The European Commission struck down on pharma pricing. Shook Aspen - and the whole forest?

The debate about “fairness” of pharmaceutical pricing is as vigorous as ever. In fact, the spotlight that Covid has put on healthcare systems has, if anything, intensified the likelihood of ongoing enforcement in this area.

Similarly ongoing is the debate about whether antitrust enforcement action is the appropriate tool to slash drug prices considered to be “excessive”. Even with the EC’s recent settlement with Aspen, which reduced the price of certain cancer medicines by 70+ percent, the role of enforcement agencies remains uncertain.

And does the settlement herald the EC’s emergence as a price-regulator of last resort? Not likely.


The EC began investigating Aspen’s pricing in May 2017. The purpose was to determine whether the company had abused a dominant position by charging excessively high prices for six cancer medicines, for which patent protection had expired decades earlier.

The Italian antitrust authority had previously found Aspen guilty of just that and imposed a fine of EUR 5.2 million, but the EC’s probe was broader. According to Aspen, the cancer medicines in question were not widely used and generated European sales of “merely” EUR 28 million.

When the EC closed the investigation in February this year, Aspen had committed to changing its pricing practices and the EC’s decision made those commitments binding. But, in keeping with such “commitment” or “Article 9” proceedings, there was no definitive conclusion that Aspen had infringed EU antitrust law: relevant markets were not defined, no dominant position was established, and the pricing conduct was not found “abusive”. Such decisions state the EC’s preliminary findings without recording a prohibition or imposing fines. The preliminary findings do not bind any court, in the event that a customer were to seek compensation for damages suffered as a result of the allegedly excessive prices it paid in the past years.

Why, then, has the Aspen decision been labelled a milestone?

For the EC, the resolution was the first of its kind: it has rarely taken enforcement action regarding “excessive” pricing, and never before in the pharmaceutical sector. The case represented an opportunity for Executive Vice-President Margrethe Vestager, the EU’s chief antitrust enforcer, to send “a strong signal to other dominant pharmaceutical companies not to engage in abusive pricing practices to exploit our health systems.”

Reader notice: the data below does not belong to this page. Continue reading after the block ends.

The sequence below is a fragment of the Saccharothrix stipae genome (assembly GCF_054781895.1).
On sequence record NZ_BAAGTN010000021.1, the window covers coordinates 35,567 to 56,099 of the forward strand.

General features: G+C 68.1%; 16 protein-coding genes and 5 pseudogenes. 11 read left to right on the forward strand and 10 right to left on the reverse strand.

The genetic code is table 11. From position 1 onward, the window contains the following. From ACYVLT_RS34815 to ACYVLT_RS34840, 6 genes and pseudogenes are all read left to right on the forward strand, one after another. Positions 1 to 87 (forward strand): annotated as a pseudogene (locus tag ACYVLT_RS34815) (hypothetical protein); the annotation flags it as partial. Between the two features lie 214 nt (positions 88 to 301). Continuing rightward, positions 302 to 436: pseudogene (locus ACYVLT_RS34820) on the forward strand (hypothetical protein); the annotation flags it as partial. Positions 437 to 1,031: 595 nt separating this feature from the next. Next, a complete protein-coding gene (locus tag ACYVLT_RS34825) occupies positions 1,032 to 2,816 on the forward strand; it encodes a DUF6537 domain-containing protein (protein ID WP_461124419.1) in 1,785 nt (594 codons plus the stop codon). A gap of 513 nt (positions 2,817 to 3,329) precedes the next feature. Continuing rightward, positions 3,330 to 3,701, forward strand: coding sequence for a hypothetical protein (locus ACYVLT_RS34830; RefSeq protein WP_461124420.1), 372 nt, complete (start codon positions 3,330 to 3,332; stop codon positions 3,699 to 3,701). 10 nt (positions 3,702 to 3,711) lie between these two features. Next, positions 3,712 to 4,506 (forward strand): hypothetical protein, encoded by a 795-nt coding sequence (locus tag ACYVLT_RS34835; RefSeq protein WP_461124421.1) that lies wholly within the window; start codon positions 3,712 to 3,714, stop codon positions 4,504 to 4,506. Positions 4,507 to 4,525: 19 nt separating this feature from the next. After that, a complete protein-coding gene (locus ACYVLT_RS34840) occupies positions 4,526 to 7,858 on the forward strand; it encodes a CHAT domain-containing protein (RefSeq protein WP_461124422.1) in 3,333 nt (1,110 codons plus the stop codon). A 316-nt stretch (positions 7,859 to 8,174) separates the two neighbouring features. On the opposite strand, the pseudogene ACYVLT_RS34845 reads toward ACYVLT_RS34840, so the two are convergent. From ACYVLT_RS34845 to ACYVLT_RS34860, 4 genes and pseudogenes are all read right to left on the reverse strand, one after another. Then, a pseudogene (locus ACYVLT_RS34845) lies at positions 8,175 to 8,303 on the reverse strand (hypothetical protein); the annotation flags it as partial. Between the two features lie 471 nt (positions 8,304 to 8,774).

The EC was able to do so without (virtually) any risk that anyone would challenge its preliminary findings, or the resolution more generally, in court. Subject to the effectiveness of the firm’s commitments, that is an expedient and pragmatic path to a definitive outcome.

Aspen explicitly disagreed with the EC’s preliminary findings, and yet made commitments to address those concerns. It promised to:

  • reduce its net prices for the six cancer drugs in Europe by on average 73% for 10 years; and
  • continue supplying those medicines for five years, and then either continue to supply or offer its marketing authorisation to other suppliers for an additional five years.

The Article 9 procedure involves a trade-off. The firm offers commitments which, in this case, related to a modest proportion of its sales (around 4% of its approximately EUR 745 million sales in Europe in 2020). And, in return, it must abide by its pledges but avoids a finding of an infringement and a possible fine. However, stiff fines (up to 10% of the firm’s annual turnover) can be imposed if the firm is found to be in breach of the commitments.

What is the impact of a settlement, for others beyond the EC and Aspen?

A commitment decision binds the EC and the firms to which it is addressed. It does not bind EU Member States’ competition authorities. It seems unlikely, though, that a national authority would investigate this particular matter further, in the wake of the Italian and the EC decisions. A commitment decision also does not bind national courts in private damages litigation. So any aggrieved customer would need to fully support a claim without the benefit of an infringement decision.

In any event, the impact of the price reduction is likely limited for EU Member States’ healthcare systems. The value of sales of all oncology medicines in the EU may have doubled in the past decade; but annual sales of Aspen’s were around EUR 28 million, and the daily cost per patient reported to be around EUR 3 per day. In comparison, BMS’s Revlimid (lenalidomide), identified as one of Europe’s top selling oncology drugs, generated around EUR 1.8 billion sales in Europe in 2017.

Also, since there is no need for the EC to prove that an infringement actually occurred, commitment decisions do not contain a full-fledged legal and economic assessment of the relevant conduct, nor do they rely on a voluminous amount of evidence solid enough to withstand appellate scrutiny. The full Aspen decision is yet to be published, but such decisions, beyond a summary of the Commission’s preliminary findings, typically do not give firm guidance on novel or complex legal issues.

The EC has traditionally abstained from pursuing instances of suspected abuse of dominance in the form of excessive pricing – precisely because the assessment is complex and given the wider policy issues at stake, including the question whether competition authorities should take on a price regulation role. In this particular case, the investigation followed on, and expanded to other Member States, an infringement in Italy. That may, at least in part, explain the Aspen exception.

Why did the EC take issue with Aspen’s prices?